Here's Where Five Jazz Legends Are Buried in L.A.
Everyone's always saying that jazz is dead -- at least since the fuzz shut down New Orleans' Storyville in 1917 -- but jazz will never die. Musicians on the other hand can, do and have.
And quite a few jazz legends are buried in L.A. In fact, it's pretty surprising how many pivotal stars have their final resting place here, in plots ranging from glistening grassy lawns to dusty disarray.
Ella Fitzgerald (Above)
Inglewood Park Cemetery
In 1960, Fitzgerald released an album entitled "Let No Man Write My Epitaph." Hopefully, when she passed away in 1996 years later, she got her wish with the simple plaque emblazoned with a perfect fourth in an odd key. That plaque hangs in a serene second floor hallway in the Inglewood Park mausoleum that pipes in classical music amid the Pine-Sol smeared tiles. (Just down the hall are blues legends Charles Brown and Lowell Fulson.) The "First Lady of Song" lived well in Los Angeles, soaking up the Beverly Hills lifestyle and accepting the adoration bestowed upon her. She died peacefully at age 79.
Angelus Rosedale Cemetery
Art Tatum is recognized as one of the greatest pianists who ever lived. His lightning quick fluidity and bottomless wit have never been matched. After making his name in New York, he spent his final years in Los Angeles. Often with a case of Pabst Blue Ribbon under his arm, he played things on the piano that convinced many musicians to quit entirely.
His physical self-destrucitiveness never got in the way of his art, but the largely blind virtuoso died of kidney failure at the age of 47. He was buried near downtown at Angelus Rosedale but was moved in 1991 by his widow to Forest Lawn Glendale. His stone remains at Angelus Rosedale and is adorned with a snippet of a Gershwin melody. Despite the empty grave, this is one of the better kept markers in an otherwise dusty cemetery dotted with empty beer bottles.
Angelus Rosedale Cemetery
Multi-reedist Eric Dolphy was born in Los Angeles and developed his horn skills here, after which he headed to New York, joining up with a childhood friend, bassist Charles Mingus. Dolphy went on to pioneer his free jazz horn lines, eventually joining John Coltrane's seminal ensemble and helping push Coltrane's experimental leanings into the stratosphere. Stories abound about Dolphy's strange diet; he slipped into a diabetic coma while on tour with Mingus in Berlin and never recovered. He was engaged, at the top of his game and less than two weeks past his 36th birthday. His modest stone is located next to his father's on a flat expanse near Washington Boulevard.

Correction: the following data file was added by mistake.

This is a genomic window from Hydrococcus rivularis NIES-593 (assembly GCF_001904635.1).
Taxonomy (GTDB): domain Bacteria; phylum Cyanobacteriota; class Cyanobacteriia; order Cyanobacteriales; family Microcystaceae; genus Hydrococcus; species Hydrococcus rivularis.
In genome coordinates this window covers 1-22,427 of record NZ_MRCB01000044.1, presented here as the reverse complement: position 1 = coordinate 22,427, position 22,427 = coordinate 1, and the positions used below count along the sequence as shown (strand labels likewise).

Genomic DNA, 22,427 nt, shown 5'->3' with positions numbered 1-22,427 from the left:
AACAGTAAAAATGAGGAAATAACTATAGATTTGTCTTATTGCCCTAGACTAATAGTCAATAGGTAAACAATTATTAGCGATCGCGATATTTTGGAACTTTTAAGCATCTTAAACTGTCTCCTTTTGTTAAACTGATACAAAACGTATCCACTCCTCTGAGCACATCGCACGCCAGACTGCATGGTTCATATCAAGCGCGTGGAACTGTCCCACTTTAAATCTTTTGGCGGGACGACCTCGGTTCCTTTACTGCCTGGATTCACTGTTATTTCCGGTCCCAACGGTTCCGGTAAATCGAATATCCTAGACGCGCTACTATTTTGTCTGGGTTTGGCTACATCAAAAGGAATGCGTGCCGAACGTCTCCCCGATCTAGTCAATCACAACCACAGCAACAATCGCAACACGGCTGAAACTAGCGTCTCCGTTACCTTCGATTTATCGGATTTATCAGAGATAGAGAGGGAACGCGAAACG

Holy Cross Cemetery
Not far from the modest stones of Bing Crosby and Bela Lugosi, trombonist Kid Ory lies with his wife on a hill in Culver City. As his stone notes, Ory was one of the pioneering musicians during the birth of jazz in New Orleans in the early 20th century. When things slowed down in the South, he moved West but had difficulty finding work. He became a janitor for years before being rediscovered and enjoying a late life renaissance. Unlike many other musicians of his time, Ory had a good run, dying at the age of 86 in Honolulu.
Jelly Roll Morton
Pianist/composer/arranger Jelly Roll Morton claims to have invented jazz, and he's certainly as good a source to blame as any other. Morton made his name in New Orleans, eventually working his way around America. He spent time in Los Angeles in the late '10s and early '20s before moving on. By the 1940s he had fallen out of popularity but was was planning a comeback in Los Angeles when he died of respiratory failure at age 50. A hot jazz society attempted to buy a stone for his unmarked grave but his wife insisted she'd do it herself; it took years before a stone was erected in the enormous East Los Angeles cemetery overlooking downtown.
Sean O'Connell frequently gives guided tours of the Los Angeles jazz scene. Want to meet some of these swinging ghosts for yourself? Contact him.
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